Anderson decides to remain at Mizzou.
Oregon's search for a basketball coach, now in its second month, will again turn in another direction after Missouri coach Mike Anderson announced Saturday he was staying with the Big 12 school.
The 50-year-old Anderson first informed the parents of his players and recruits in telephone calls and the school then put out an official announcement. It was anticipated that he would make a decision before Missouri's men's basketball awards banquet today.
In the statement released by Missouri, Anderson was quoted as stating "it's certainly flattering anytime another university notices what your program is accomplishing and when I was approached by Oregon, I decided to listen, but it was simply with my family in mind. All that quick conversation did was reaffirm that Missouri is home to us."
Anderson said that Missouri officials "were supportive throughout this process and we plan on taking Tiger Basketball to new heights.
"Oregon is a great university, but Mizzou is a special place for me and my family and I'm proud to be your basketball coach here at Mizzou."
Anderson is only the latest to rebuff overtures from Oregon, which hasn't had a head coach since announcing March 16 that Ernie Kent wouldn't be retained after 13 seasons. The search is being headed by Pat Kilkenny, the former UO athletic director, who met with Anderson on Thursday and Friday in El Paso, Texas, where Anderson was playing in a charity golf tournament.
UO officials have maintained that there is no urgency to hire a new coach, but this is becoming a public relations disaster for the school.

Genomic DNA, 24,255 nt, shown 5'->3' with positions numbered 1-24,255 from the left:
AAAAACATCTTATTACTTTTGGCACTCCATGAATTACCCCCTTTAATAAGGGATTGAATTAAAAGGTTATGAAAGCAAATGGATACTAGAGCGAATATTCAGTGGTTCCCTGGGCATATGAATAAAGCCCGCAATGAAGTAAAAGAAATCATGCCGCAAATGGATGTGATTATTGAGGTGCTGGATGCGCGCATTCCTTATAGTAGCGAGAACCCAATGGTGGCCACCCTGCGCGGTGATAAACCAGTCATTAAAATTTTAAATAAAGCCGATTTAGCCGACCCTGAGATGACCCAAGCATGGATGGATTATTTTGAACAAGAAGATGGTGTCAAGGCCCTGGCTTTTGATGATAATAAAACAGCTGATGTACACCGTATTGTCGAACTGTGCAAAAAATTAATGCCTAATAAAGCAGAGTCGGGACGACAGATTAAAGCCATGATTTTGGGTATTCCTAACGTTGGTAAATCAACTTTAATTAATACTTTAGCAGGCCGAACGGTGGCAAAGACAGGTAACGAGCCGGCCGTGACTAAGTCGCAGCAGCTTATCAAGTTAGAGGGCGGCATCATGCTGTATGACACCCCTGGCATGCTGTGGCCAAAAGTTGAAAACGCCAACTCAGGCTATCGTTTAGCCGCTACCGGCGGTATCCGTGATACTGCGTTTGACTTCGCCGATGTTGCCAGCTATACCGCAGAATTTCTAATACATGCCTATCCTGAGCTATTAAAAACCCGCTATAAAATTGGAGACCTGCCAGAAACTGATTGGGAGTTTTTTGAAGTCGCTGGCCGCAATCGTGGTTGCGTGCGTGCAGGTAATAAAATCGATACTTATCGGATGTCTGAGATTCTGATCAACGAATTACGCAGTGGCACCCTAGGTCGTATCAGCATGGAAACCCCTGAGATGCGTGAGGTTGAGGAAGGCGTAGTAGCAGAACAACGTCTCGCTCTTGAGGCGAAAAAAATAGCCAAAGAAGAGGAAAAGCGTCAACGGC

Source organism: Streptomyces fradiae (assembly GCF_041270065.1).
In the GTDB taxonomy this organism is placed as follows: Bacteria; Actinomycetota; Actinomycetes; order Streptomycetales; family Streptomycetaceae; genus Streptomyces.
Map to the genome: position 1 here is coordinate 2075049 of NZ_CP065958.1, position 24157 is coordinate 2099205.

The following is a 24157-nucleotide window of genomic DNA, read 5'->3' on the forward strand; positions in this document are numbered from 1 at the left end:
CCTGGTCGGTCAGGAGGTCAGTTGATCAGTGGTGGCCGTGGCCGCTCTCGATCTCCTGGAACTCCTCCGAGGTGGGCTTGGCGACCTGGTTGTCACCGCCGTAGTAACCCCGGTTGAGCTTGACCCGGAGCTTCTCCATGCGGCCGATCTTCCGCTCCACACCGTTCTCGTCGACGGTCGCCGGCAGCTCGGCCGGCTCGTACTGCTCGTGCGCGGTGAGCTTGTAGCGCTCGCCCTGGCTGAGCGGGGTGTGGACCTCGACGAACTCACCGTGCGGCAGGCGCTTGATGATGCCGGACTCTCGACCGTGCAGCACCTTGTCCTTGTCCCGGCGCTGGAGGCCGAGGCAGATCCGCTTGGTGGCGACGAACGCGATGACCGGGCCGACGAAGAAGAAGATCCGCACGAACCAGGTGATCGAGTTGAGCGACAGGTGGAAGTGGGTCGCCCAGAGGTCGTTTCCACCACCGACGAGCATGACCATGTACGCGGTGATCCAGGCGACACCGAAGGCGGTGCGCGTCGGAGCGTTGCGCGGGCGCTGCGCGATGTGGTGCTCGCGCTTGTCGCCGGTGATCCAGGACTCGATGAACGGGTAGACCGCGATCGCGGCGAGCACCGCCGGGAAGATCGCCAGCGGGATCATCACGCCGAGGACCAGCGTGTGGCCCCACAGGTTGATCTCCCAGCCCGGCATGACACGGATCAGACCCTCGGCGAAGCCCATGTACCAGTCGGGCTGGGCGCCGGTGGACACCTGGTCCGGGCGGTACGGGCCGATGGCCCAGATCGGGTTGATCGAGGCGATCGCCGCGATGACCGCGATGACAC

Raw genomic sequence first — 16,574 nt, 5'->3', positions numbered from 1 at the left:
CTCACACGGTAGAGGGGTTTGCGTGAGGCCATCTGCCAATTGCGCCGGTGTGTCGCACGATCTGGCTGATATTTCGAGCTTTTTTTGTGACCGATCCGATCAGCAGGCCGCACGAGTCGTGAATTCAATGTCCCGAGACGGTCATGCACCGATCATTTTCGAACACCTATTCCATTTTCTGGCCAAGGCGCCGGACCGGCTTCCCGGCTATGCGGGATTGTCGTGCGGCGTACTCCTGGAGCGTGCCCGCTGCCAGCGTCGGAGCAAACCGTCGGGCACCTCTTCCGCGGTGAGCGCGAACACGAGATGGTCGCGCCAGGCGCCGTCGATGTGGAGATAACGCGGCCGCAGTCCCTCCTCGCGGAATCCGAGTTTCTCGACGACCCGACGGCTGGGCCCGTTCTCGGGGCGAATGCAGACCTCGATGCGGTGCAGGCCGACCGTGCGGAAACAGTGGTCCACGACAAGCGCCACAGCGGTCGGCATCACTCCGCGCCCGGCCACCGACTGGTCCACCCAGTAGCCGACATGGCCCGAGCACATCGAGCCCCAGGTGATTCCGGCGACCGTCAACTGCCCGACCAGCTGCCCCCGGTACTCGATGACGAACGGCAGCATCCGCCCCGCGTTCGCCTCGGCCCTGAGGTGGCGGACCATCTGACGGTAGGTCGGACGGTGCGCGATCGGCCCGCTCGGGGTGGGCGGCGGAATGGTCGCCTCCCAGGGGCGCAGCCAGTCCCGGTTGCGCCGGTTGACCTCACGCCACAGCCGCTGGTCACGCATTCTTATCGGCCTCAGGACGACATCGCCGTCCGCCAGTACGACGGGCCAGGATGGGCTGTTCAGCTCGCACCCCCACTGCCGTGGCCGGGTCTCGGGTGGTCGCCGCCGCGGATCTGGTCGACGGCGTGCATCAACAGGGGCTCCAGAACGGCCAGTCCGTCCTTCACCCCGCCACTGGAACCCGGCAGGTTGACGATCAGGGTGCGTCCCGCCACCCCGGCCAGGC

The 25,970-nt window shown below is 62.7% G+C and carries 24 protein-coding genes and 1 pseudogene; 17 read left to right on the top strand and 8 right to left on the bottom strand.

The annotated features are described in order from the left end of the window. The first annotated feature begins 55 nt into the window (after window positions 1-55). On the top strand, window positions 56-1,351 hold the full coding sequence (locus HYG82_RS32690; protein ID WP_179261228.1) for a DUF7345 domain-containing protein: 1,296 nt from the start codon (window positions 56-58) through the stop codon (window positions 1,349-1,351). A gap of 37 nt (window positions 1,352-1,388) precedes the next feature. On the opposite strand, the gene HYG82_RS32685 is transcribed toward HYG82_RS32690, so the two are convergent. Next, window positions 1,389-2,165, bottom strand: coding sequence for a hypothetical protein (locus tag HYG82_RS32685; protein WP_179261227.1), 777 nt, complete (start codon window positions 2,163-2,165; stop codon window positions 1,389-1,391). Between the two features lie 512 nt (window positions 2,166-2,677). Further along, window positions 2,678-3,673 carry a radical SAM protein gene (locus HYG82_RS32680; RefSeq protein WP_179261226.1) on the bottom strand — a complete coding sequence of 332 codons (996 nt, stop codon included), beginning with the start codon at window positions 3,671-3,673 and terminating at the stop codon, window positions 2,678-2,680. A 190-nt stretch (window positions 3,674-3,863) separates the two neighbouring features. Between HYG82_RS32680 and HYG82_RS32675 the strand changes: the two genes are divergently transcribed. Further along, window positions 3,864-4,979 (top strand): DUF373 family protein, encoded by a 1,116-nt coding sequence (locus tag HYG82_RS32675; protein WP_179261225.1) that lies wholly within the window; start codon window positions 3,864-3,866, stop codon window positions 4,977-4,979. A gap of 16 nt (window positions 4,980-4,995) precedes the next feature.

That's even with a UO source close to the search saying earlier Saturday, before Anderson's announcement, that "there has not been a formal offer" to the Missouri coach. But would there have been a meeting in El Paso unless the Missouri coach was the target?
Oregon had already been turned down by Pittsburgh's Jamie Dixon and Butler's Brad Stevens, and if not an actual offer, Mark Turgeon of Texas A&M was at least given strong indications of the Oregon interest in him, "behind the scenes," as Turgeon put it.
Gonzaga's Mark Few also indicated in a radio interview last week that he was approached about the Oregon opening but ultimately decided he wasn't interested in leaving his current position.
"I've had a great relationship with (Nike founder and UO benefactor) Phil Knight, and Pat Kilkenny's one of my closest friends, and those are the guys that are handling (the search)," Few said. "So, I mean, obviously we talked. We talked last year, we talked this year.
"Again, those are people that mean a lot to me, so I wanted to make sure that we at least talked. At the end of the day, I love what we have going here."
Missouri athletic director Mike Alden seemed to predict Anderson's decision Saturday when he told the St. Louis Post-Dispatch that "I trust Mike, and we have a good relationship.
"Certainly, our hope is that this is where he wants to be for a long time, and we felt like we stepped up and made a pretty darned good commitment 11 months ago ... because we believe in him."
Missouri nearly doubled Anderson's salary last year, signing him to a seven-year deal worth a guaranteed $1.55 million annually. Oregon was believed to be offering in excess of $2 million, along with the $500,000 buyout called for to break Anderson's contract with Missouri. Because of last year's raise and extension and the current economic difficulties at Missouri, there was apparently no attempt to match or exceed Anderson's offer from the Oregon.
Wiley commits to Broncos
Drew Wiley, who decided earlier this week he was transferring from Oregon, told the Idaho Statesman newspaper on Saturday that he had accepted an offer of a scholarship from Boise State. Wiley was on a visit to the school this weekend, where onetime UO assistant coach Leon Rice was named the coach.
Wiley will have two seasons of eligibility remaining after he sits out next year to meet the NCAA requirement for a transfer from one Division I school to another.